From broadcloth to silk - folk costumes from the collection of the Historical Museum of Bielsko-Biała
The exhibition boasts examples of all types of folk garments gathered since the second half of the 1950s in the ethnographic collections. They used to be worn in the interwar period in the areas located close to Bielsko and Biała as well as in some more distant parts.
One of the most impressive outfits is the costume of a townswoman living in Żywiec. What attracts attention are primarily all the elements sewn with a richly embroidered tulle and a cap worn by married women, adorned with gold thread as well as purl, sequins and colourful gemstones, called a gold cap (copka).
Clothes worn in Wilamowice are extremely colourful. The Museum of Bielsko-Biała can take pride in the most varied collection of those garments in Poland, which is why they are so widely presented at the new exhibition. In that group, we can see the nicest costume worn by maidens, formal winter attire chosen by married women, more modest clothes worn by women in Wilamowice during Lent and Advent and extremely colourful daily garments. The most beautiful costume is worn by a godmother presented in the company of a godfather. The traditional men’s outfit was lost in Wilamowice already at the turn of the nineteenth and twentieth century. In the interwar period the only characteristic element of the formal garment was a coat with a velvet collar, a so-called ibercijer.
Against the multitude of colours, clothes of the Lasi, worn by women living near Biała, seem very modest and simple. Yet, this modesty is compensated by the quality of materials used in those garments: dark, factory-made fabrics and various haberdasheries sewn on very specifically cut caftans (jakle), shaping the look of the whole body. The ensembles presented at the exhibition come from Pisarzowice, which adjoin Wilamowice, from the area of Bestwina and Kozy (a bride’s wedding outfit).
Clothes worn in the southern part of the territory of Pszczyna were not homogeneous, which can be seen when comparing the outfit of a married woman from Łąka, consisting of elements similar to those of costumes of Lasi (the married women’s cap and jakla are cut and decorated differently), with the clothes from Piasek, with a white cotton shirt, a dark dress and a striped, manually embroidered apron.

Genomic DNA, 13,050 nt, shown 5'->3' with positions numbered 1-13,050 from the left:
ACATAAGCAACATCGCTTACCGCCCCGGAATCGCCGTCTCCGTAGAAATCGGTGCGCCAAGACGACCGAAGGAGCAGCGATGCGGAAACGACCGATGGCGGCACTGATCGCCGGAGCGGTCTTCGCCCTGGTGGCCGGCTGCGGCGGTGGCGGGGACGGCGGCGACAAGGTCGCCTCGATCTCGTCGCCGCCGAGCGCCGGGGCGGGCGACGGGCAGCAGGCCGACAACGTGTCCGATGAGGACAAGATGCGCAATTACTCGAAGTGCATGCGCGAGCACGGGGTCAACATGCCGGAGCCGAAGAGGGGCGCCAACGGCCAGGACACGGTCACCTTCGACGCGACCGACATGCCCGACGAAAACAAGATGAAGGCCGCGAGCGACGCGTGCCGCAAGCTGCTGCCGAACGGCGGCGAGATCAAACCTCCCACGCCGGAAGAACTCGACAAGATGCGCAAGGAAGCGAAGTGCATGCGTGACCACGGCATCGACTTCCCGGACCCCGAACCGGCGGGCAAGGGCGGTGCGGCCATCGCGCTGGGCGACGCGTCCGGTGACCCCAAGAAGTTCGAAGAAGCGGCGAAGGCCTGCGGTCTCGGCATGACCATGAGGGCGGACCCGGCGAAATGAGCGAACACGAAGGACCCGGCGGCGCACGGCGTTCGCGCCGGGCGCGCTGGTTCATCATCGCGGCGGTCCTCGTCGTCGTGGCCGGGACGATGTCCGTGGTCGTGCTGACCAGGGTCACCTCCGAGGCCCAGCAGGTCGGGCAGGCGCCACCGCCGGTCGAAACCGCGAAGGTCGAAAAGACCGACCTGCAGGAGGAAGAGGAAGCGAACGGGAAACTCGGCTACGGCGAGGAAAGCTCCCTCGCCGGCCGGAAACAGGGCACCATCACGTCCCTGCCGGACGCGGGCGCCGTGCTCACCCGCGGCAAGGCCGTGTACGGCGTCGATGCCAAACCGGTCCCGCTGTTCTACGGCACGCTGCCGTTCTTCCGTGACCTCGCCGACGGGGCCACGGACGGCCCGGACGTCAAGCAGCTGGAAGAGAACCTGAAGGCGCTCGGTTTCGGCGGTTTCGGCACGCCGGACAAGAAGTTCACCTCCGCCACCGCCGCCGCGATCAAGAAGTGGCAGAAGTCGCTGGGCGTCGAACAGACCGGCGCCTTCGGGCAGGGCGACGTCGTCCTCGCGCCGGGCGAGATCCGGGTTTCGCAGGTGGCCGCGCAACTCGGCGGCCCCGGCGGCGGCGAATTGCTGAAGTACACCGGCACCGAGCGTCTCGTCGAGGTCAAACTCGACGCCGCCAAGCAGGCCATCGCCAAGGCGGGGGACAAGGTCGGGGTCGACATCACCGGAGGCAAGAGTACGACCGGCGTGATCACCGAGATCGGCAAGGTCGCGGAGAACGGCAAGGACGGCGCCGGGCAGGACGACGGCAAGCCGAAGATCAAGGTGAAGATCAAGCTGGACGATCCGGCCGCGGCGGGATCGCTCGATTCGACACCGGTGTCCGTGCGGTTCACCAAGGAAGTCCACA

The most beautiful article of clothing typical of Cieszyn, worn in the area of Bielsko and called a Silesian attire was a velvet bodice sewn up with a dark woollen skirt – żywotek, embroidered first with gold or silver metal thread and in a later period with colourful silk one. The attire of more affluent women was complemented by silver jewellery – a band, a necklace hung on the shoulder straps of żywotek, called napierśnik (breastplate), as well as breastpins (so-called hoczki) sewn up to the edges of żywotek. In the 1930s imitation jewellery came into vogue – bands made of colourful beads and sequins as well as breastpins, embroidered in a similar way on żywotki. The exhibition boasts three examples of that outfit which show changes taking place in the clothes typical of Cieszyn in the interwar period – one comes from Jaworze, while the other two from the county of Cieszyn.
Interesting exhibits shown at the exhibition are the costumes of Silesian Highlanders, still made of huckaback and broadcloth woven manually on the same looms as those presented on the display in the kitchen. Therefore, that part of the exhibition was also complemented by a presentation showing different stages of linen and sheep wool processing, which result in the creation of yarn.
What also attracts attention are two pinafores worn by Highlander Women instead of a skirt – fortuszek at the front and a quite baggy and tightly draped linen fortuch at the back. At first, it was the so-called modrzyniec, dyed manually, using the technique of batik, which later was replaced by fortuszek made from damask silk.
The outfit of a Silesian Highlander consisted of a linen, manually woven shirt (ćwilich) which like kabotek was decorated with cross-stitch patterns, white broadcloth trousers kept firmly on the waist by a leather belt (gabaryjok), a red or black broadcloth vest and a brown coat called gunia. The Highlander would put woollen socks on his feet – kopyca, tied around with a string from goat’s fur, and traditional shoes called kierpce. He would also put on a hat.
The whole exhibition is complemented by furniture used to store clothes – ranging from painted chests, trunks, chests of drawers to wardrobes, as well as ladies’ lingerie, various outfit elements, beads and mainly silver jewellery.
Elżbieta Teresa Filip – exhibition curator